The Revolution Concert House and Events Center proved the place to be Wednesday night as hard rockers Halestorm rolled into town with their guests Rival Sons and Royal Thunder. The Pennsylvania-based quarter of frontwoman Lzzy Hale, brother and drummer Arejay Hale, guitarist Joe Hottinger, and bassist Josh Smith, have been Treasure Valley favorites for over half a decade. The crowd for a mid-week concert, while not a sell-out, was still impressive. The mood of the room hummed with expectation.
Georgia’s Royal Thunder opened the show. Most in the crowd were unfamiliar with the band and its bluesy hard rockthat resonates with a moody heaviness. Guitarist Josh Weaver moved about the stage like a human metronome while bassist and vocalist Mlny Parsons soulful vocals were plaintive yet powerful. The band is touring in support of its stunning sophomore album, Crooked Doors. Parsons’ thick bass lines and drummer Evan Deprima’s rhythmic machinations laid down a dynamic foundation for Weaver and fellow guitarist Will Fiore to fill the space with their own emotive atmospherics.
The buzz about SoCal rockers, Rival Sons has gotten so big they can no longer be contained to the underground scene. Wednesday night’s performance celebrated the one-year anniversary of the release of the band’s fourth studio album, Great Western Valkyrie. From the moment Rival Sons hit the stage they exuded cool. From guitarist Scott Holiday’s opening riffs of “Electric Man”, the crowd went wild. From there it was 30 minutes of ballsy, bluesy, badassery wrapped up in a whole lot of fantastic rock and roll. Singer Jay Buchanan commanded the stage with his darkly pensive presence, while the animated stick-work of drummer Michael Miley propelled the songs forward. Bassist Dave Beste rumbled right in the pocket, and touring keyboardist Todd Ögren-Brooks added depth to the sound. Among the night’s sonic treats were the tracks “Secret”, “Pressure and Time”, “Torture” and “Keep on Swinging”. The band next heads to Europe for a series of dates with Deep Purple.
It has been a while since the Treasure Valley got the full headline treatment from Halestorm. Their last appearance in Boise back in January found the band setting the table for country superstar Eric Church. As Halestorm winds down the current leg of its North American tour in support of the new album, Into the Wild Life, the quartet picked Wednesday night’s performance to switch up the set a bit, moving songs around and adding in a track from their second covers EP. They made fantastic use of their light show to add a nice cinematic effect to their performance.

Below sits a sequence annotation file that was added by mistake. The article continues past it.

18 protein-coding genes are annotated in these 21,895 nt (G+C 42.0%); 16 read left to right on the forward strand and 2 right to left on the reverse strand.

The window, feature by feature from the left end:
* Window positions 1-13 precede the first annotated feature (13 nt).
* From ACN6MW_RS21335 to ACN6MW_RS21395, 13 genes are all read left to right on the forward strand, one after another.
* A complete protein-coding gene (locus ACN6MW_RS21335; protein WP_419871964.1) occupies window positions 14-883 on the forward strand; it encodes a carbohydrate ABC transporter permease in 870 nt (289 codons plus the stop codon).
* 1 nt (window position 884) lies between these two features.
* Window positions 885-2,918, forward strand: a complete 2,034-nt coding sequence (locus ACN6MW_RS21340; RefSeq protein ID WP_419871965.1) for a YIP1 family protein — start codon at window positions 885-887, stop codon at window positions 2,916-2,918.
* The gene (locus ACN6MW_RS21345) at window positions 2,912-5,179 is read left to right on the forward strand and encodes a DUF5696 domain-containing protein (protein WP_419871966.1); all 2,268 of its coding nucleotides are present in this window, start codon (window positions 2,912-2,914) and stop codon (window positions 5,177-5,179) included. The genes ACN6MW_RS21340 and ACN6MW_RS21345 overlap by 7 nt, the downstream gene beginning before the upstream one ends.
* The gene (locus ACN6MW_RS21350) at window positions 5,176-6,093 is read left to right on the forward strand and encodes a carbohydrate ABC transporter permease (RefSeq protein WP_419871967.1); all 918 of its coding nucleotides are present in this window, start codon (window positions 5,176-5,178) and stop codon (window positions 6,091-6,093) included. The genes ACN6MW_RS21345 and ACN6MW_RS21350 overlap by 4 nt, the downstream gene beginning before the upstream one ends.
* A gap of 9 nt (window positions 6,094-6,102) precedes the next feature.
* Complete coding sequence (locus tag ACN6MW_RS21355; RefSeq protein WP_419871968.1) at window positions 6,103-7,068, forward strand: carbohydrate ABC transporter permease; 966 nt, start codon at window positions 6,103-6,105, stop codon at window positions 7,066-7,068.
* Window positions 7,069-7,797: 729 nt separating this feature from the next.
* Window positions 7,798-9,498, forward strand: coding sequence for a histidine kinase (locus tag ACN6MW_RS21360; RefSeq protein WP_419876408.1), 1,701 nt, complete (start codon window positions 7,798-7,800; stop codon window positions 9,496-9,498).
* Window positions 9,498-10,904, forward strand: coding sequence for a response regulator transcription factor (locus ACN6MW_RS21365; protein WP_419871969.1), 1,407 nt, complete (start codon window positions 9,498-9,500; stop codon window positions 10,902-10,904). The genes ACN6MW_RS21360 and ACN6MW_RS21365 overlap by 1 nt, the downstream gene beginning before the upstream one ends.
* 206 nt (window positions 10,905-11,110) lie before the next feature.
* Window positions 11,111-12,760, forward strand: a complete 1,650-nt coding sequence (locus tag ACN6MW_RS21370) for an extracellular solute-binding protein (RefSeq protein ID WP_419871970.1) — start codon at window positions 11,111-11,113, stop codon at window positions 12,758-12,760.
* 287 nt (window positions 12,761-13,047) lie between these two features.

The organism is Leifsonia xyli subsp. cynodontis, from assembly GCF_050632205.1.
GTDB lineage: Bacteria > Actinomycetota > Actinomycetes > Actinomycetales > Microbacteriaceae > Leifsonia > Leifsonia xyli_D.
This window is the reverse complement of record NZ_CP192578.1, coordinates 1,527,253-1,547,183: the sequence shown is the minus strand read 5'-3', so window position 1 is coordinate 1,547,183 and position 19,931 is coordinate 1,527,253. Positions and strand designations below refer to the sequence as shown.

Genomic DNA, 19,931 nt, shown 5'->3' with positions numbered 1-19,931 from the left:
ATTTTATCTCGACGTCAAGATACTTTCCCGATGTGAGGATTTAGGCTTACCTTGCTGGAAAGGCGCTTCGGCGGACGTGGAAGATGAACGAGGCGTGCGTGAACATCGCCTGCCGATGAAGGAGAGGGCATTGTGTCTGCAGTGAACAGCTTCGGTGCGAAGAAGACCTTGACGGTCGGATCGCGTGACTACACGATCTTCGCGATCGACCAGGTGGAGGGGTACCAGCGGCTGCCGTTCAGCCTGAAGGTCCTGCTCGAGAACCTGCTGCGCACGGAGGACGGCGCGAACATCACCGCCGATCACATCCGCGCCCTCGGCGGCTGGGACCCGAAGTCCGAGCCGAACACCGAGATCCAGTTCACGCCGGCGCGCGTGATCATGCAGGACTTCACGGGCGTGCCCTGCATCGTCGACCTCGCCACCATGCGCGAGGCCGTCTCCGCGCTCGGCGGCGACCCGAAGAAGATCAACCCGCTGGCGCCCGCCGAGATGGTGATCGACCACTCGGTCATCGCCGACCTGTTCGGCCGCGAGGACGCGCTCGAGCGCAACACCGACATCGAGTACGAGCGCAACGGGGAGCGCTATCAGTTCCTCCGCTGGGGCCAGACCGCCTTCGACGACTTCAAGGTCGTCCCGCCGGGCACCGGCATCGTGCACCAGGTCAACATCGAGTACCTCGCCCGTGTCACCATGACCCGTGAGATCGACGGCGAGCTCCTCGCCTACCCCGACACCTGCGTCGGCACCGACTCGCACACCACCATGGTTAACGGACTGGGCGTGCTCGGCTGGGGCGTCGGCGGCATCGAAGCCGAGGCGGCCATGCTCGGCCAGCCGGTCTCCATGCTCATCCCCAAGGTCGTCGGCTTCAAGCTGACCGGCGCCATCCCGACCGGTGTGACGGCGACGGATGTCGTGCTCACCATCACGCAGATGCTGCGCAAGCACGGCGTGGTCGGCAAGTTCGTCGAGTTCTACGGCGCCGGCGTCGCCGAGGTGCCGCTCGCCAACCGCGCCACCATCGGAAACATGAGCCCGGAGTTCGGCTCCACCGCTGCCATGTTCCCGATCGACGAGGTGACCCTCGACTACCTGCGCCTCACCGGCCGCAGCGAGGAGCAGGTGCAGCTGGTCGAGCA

Lzzy and company have been giving fans a healthy dose of Into the Wild Life this tour and the show at the Revolution was no different in that sense; opening the set with “Mayhem”, “Apocalyptic”, and “Scream”, which gave fans a nice cross-mix of the new record’s sonic diversity.
The band teased fans with “Rock Show” from 2012’s breakout album, The Strange Case Of…, but immediately returned to new music, kicking off “Bad Girls World” with a bluesy interlude. Arejay snuck in a little drum solo action as part of “Gonna Get Mine”, and Lzzy twisted the crowd up with the vampy, “Sick Individual”.
Lzzy thanked the crowd for indulging the band’s desire to play so much of the new record, and as a reward they cranked up fan favorite “Mz. Hyde” next. This was followed by Halestorm’s most recent hit single, “Amen”. The band has been playing another new track, “The Reckoning” much of the tour, but switched it out for their cover of Fleetwood Mac’s “Gold Dust Woman”.
Arejay, Josh and Joe cleared the stage leaving Lzzy alone with her keyboard and the crowd. She shared her love of “Cheeseball” rock ballads, ala Journey and Whitesnake, and proceeded to perform her own ballad, “Dear Daughter”. Smith returned in the latter half of the song to take over keyboard duties and free Lzzy up to roam the stage.
Halestorm tuned up one more track, “New Modern Love” from Into the Wild Life before digging into its past hits including the Grammy winning track “Love Bites (So Do I)”, which was preceeded by Arejay’s big-stick drum solo. They also performed “It’s Not You” and “I Get Off” from their 2009 eponymous debut album. Halestorm then returned to the stage to close it out with an explosive version of their smash, “I Miss the Misery”.
In all, the band served up 16 tracks in a tight 80-minute set. While Halestorm left fans with nothing to grumble about as they poured out with contented smiles, you could still hear the murmurs of, “I wish they had played” this, or that, amid raves about the night’s lively performance.
All photos © 2015 Katarzyna Cepek Photography.